IBM, Microsoft Technology Forecasts Pollution Levels In China

Air pollution in China could be big business for IBM and Microsoft.

Microsoft and the New York based enterprise, IBM, are making efforts to tap the rapidly growing market for forecasting the quality of air in one of the top carbon emitters of the world. Bouts of acrid smog, which enveloped Beijing, have made the Chinese capital’s authorities announce two unprecedented “red alerts” this December — a warning to the 22 million inhabitants of the city that higher levels of pollution would probably be witnessed in more than 72 hours.

Such alerts are relying on advancements made in the field of pollution forecasting, increasingly significant of leaders of Communist Party, as they try to improve the means by which the second largest economy’s notorious smog is monitored and managed in response to the increasing public awareness.

The interest of the government is boosted by the preparations of China to host the Winter Olympics — the smog of the Chinese capital is worst in the cooler months — in 2022. “There is increasing attention to the air quality forecast service,” said Yu Zheng, Microsoft’s researcher. “More and more people care about this information technology.”

A fundamental forecast was developed by Dustin Grzesik, a former resident of Beijing and an American geochemist, created Banshrine.com, a free webpage and smartphone application, two years ago to forecast clean air days using publicly-available weather information on patterns of wind.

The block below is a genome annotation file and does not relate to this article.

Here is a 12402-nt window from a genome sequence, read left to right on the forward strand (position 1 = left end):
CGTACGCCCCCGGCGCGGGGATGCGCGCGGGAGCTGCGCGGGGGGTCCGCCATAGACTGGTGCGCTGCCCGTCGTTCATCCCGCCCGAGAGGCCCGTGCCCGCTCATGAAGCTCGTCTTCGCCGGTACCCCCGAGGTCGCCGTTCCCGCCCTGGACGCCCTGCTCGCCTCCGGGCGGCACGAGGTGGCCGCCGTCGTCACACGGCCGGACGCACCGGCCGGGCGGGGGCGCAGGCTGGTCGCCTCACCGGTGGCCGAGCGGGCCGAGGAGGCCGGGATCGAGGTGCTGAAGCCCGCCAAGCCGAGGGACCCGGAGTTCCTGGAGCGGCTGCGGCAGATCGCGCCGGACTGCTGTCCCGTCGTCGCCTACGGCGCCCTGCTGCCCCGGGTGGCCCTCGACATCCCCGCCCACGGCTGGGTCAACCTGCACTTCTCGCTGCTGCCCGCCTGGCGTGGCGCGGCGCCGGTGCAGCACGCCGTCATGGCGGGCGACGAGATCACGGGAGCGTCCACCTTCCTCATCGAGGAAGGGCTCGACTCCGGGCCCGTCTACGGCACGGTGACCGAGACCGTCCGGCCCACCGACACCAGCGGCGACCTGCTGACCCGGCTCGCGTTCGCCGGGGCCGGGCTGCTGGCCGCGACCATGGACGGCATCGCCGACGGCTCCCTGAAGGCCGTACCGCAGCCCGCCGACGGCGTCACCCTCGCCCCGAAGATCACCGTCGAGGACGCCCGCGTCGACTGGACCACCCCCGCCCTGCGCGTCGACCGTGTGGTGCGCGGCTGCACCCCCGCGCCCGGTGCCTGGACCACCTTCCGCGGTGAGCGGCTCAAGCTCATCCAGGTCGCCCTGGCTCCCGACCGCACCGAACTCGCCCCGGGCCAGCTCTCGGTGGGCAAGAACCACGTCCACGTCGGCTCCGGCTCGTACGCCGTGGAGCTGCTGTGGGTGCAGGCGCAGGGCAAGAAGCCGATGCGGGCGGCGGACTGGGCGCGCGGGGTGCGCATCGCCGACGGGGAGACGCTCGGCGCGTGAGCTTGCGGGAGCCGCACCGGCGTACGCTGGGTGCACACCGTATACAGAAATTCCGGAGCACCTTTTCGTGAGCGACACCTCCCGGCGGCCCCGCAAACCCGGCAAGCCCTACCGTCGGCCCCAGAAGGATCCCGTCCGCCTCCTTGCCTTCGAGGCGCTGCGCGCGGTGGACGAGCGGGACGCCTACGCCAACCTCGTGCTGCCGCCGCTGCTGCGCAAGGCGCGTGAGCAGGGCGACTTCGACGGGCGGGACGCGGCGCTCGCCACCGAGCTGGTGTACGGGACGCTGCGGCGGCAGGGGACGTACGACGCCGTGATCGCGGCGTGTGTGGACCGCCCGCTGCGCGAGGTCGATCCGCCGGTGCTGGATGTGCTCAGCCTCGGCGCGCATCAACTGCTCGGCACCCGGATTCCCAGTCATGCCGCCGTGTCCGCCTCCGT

“If you can predict the weather, it only takes a few more variables to predict air quality,” stated Robert Rohde of Berkeley Earth, an American non-profit organization that maps the real-time air pollution of China. “Most of the time pollutant emissions don’t vary very rapidly.”

Now advancements in the field of “cognitive computing” — machines designed to improve modeling on their own — allow more modern forecasting application to offer predictions for the ‘air quality index’ up to 10 days employing data on land use, traffic, weather and levels of real-time pollution from government monitoring stations and posts on various social media platforms.

Forecasts could play a role in helping governments plan regarding the closure of airports and schools, delay of sports events or restriction of automobiles, and make decisions regarding the closure of polluting plants on a temporary basis.

Both IBM and Microsoft were able to secure their first government clients in 2014 after they were able to make their own pollution forecasting systems at their research systems in China. The government is concerned about the smog situation and warns people about the potential consequences.